After winning the gold medal in the 400-meter race in the Berlin Olympics in 1936, Oakland-born Archie Williams was honored with a parade.
But when he graduated from UC Berkeley with a mechanical engineering degree in 1939, he couldn't get hired in his chosen field because he was Black. So he dug ditches for the East Bay Municipal Utility District.
The life story of Archie Williams is filled with highs and lows and, most of all, perseverance.
He went on to learn to fly, helped teach the Tuskegee Airmen to fly during World War II and had a career as an Air Force meteorologist.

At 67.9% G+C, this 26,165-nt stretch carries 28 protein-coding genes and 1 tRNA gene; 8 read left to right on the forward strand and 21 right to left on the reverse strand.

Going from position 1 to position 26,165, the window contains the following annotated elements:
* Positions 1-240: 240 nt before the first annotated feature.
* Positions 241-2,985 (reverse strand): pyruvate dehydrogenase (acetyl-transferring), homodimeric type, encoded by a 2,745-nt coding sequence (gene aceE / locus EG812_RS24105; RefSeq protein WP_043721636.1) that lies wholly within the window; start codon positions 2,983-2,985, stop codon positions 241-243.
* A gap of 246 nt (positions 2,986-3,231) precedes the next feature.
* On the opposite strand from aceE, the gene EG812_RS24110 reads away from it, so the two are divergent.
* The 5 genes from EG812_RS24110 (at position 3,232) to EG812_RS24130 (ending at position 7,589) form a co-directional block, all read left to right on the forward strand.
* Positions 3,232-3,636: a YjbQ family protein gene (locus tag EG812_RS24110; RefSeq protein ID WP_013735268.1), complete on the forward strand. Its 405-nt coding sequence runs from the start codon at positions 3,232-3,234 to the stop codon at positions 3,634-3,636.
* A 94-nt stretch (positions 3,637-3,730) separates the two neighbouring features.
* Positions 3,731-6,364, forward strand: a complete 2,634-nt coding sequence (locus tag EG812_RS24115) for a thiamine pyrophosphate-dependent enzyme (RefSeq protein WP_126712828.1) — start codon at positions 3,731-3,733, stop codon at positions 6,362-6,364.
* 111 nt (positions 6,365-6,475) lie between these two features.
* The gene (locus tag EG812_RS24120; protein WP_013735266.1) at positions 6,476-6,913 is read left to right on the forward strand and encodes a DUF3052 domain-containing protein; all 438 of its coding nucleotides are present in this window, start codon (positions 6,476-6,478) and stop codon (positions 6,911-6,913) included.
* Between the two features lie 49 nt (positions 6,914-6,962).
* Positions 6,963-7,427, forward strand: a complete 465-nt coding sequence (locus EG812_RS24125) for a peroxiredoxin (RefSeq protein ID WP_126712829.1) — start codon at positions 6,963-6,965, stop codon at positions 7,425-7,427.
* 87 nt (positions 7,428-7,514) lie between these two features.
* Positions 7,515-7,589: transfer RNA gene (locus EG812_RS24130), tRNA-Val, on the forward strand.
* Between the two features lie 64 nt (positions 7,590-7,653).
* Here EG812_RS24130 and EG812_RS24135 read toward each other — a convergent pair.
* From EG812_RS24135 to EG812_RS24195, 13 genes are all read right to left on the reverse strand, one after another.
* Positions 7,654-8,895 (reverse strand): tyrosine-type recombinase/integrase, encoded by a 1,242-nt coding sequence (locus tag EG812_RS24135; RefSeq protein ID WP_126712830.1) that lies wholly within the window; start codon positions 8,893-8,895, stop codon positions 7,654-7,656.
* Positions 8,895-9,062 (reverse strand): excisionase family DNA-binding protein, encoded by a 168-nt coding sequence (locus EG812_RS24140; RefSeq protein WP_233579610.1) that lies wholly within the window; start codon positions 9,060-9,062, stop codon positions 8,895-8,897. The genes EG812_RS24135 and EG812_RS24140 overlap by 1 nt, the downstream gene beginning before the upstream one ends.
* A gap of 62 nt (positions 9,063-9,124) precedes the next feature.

Williams died in 1993. Just last year, San Anselmo's Sir Francis Drake High School was renamed Archie Williams High School in honor of the man who was a beloved math and computer science teacher at the school for over 20 years.
Once you learn about Williams's incredible life, then the life of a 14th-century human trafficker from England — whose name the school used to bear — doesn't seem so worthy of honor, even if he did sail around the world.
(For an even more detailed account of Archie Williams's life, I highly recommend reading this oral history from UC Berkeley's "Black Alumni Series.")